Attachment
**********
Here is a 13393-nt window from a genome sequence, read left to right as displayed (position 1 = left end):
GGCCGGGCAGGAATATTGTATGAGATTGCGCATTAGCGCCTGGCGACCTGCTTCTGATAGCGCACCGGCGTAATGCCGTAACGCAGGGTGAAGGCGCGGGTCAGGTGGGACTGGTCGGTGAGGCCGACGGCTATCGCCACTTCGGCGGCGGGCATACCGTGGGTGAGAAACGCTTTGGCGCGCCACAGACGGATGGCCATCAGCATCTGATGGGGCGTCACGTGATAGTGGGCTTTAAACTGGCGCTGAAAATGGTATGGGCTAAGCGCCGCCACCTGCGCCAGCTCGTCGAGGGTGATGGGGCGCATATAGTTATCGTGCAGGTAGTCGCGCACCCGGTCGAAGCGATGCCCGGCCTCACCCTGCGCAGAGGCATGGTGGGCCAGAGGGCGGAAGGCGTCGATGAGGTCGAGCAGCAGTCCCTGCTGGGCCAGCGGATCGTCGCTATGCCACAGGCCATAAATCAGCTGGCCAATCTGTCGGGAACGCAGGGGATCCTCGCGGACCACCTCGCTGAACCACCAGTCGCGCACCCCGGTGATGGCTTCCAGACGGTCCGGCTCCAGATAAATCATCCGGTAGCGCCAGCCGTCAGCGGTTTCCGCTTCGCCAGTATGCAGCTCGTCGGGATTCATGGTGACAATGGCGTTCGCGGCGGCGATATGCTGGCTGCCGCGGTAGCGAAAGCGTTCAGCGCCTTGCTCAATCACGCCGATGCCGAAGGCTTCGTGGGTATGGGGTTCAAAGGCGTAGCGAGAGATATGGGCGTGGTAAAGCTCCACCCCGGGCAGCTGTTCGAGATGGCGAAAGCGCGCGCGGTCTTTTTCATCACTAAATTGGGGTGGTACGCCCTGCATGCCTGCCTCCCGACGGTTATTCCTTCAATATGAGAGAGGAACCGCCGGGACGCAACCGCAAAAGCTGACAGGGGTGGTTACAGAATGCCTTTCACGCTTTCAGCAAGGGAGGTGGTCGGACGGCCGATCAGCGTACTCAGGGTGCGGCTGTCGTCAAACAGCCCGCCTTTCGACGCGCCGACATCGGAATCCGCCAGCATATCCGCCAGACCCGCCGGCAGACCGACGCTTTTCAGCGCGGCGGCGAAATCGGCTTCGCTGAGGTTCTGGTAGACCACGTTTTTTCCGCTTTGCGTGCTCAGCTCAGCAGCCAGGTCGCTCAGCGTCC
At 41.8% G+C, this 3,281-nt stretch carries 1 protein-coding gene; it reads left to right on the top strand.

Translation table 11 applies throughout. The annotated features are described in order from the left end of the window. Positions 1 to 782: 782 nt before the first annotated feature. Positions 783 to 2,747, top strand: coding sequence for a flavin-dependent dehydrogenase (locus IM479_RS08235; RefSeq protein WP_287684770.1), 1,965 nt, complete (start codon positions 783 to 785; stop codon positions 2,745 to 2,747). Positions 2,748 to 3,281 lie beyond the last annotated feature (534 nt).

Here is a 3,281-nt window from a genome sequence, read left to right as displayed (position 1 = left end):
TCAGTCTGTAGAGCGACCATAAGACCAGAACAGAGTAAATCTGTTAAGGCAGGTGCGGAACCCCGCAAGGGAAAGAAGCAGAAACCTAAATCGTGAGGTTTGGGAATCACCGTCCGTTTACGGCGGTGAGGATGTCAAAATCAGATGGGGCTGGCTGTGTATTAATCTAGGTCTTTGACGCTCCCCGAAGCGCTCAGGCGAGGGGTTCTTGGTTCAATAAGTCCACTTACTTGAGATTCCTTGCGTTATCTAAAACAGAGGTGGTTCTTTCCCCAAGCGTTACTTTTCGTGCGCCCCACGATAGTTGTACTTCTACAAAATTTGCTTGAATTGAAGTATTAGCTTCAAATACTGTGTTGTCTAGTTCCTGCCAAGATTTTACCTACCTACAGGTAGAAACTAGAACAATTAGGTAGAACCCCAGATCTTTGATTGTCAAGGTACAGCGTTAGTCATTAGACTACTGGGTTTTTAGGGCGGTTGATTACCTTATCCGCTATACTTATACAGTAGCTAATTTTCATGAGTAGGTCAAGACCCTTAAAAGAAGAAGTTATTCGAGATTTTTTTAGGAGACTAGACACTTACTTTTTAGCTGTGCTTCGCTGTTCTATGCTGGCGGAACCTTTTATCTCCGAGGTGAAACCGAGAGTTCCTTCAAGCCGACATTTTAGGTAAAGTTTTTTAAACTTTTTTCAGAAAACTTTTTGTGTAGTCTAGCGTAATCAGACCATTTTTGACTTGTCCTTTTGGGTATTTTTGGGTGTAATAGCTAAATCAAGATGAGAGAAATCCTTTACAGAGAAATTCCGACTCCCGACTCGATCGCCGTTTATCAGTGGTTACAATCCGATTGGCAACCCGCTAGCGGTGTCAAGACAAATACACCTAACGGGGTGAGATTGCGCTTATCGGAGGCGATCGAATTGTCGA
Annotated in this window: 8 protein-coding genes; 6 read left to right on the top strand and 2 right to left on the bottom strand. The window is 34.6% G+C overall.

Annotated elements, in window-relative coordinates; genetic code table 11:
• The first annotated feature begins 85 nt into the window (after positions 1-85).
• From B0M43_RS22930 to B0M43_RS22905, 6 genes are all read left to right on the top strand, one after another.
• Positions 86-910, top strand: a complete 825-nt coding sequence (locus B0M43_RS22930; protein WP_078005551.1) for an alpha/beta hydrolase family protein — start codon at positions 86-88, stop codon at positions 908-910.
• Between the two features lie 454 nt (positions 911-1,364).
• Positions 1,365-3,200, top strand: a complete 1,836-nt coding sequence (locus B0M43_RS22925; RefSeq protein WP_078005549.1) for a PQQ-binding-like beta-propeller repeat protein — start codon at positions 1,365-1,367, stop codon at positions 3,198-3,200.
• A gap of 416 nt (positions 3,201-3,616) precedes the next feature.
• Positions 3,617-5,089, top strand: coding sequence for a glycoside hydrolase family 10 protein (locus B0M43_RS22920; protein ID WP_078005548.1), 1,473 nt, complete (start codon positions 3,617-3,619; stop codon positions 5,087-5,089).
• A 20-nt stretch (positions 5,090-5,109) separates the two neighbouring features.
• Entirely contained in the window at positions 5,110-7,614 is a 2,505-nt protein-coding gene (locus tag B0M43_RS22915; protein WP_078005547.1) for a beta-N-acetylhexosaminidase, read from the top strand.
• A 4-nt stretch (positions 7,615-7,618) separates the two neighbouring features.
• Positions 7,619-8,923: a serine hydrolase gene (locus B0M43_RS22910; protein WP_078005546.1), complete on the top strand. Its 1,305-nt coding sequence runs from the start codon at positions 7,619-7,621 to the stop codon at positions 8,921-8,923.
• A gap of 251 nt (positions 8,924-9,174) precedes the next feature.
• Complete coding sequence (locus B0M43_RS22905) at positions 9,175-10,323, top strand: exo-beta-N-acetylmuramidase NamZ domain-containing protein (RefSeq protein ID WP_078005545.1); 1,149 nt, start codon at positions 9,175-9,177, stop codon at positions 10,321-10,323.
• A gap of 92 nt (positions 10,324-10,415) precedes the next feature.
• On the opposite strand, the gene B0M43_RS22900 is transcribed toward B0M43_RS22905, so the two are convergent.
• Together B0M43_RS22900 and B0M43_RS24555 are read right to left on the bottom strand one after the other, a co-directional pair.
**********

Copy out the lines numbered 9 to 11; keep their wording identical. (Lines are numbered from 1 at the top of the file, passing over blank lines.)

• The first annotated feature begins 85 nt into the window (after positions 1-85).
• From B0M43_RS22930 to B0M43_RS22905, 6 genes are all read left to right on the top strand, one after another.
• Positions 86-910, top strand: a complete 825-nt coding sequence (locus B0M43_RS22930; protein WP_078005551.1) for an alpha/beta hydrolase family protein — start codon at positions 86-88, stop codon at positions 908-910.